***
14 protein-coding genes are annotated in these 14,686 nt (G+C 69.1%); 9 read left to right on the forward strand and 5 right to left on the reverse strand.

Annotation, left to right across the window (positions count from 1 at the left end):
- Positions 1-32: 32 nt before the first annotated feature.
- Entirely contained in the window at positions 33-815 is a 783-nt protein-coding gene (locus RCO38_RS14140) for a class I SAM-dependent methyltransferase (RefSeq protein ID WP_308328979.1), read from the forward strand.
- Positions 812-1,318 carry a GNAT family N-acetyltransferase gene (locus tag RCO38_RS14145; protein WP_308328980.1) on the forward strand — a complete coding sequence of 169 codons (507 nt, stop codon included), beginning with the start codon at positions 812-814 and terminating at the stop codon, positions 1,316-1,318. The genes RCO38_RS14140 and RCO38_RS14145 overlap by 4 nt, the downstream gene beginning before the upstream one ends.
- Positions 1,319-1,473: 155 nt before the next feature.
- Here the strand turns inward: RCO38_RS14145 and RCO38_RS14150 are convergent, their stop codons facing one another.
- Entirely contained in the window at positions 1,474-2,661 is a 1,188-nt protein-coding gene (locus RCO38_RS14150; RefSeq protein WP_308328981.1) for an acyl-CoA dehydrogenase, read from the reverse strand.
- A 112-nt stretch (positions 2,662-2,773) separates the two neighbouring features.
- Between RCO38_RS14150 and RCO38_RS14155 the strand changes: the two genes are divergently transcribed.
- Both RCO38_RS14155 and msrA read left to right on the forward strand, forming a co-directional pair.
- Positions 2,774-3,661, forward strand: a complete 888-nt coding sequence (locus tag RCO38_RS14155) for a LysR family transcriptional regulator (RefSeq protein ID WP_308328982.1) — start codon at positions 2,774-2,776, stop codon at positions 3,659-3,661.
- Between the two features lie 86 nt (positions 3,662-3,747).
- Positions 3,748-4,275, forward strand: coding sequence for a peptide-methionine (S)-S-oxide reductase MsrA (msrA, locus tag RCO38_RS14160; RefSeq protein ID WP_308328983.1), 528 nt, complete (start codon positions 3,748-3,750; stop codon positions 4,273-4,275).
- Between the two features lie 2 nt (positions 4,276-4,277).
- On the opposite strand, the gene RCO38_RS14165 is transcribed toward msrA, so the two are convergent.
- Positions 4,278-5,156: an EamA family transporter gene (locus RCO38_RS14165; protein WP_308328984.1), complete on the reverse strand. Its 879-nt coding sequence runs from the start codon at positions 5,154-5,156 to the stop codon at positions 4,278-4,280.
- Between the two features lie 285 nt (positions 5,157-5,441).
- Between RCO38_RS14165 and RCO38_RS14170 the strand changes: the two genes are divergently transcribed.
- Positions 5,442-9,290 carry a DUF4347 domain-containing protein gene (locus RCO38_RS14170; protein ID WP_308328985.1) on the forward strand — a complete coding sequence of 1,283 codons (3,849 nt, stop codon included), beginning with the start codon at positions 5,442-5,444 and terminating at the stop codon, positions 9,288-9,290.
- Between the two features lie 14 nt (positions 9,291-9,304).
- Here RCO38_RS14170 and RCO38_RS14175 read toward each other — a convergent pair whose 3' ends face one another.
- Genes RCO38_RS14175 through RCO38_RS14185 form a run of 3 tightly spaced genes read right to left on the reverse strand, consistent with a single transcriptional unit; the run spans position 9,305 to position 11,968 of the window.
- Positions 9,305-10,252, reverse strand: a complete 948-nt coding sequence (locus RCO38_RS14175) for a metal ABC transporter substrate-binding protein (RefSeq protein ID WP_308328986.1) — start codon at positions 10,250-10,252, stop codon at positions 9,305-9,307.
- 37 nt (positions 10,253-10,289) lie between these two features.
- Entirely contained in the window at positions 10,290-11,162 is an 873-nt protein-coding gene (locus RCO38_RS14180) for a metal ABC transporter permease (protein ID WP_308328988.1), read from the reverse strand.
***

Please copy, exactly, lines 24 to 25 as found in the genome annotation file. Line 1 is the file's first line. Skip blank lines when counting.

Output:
- Positions 9,305-10,252, reverse strand: a complete 948-nt coding sequence (locus RCO38_RS14175) for a metal ABC transporter substrate-binding protein (RefSeq protein ID WP_308328986.1) — start codon at positions 10,250-10,252, stop codon at positions 9,305-9,307.
- 37 nt (positions 10,253-10,289) lie between these two features.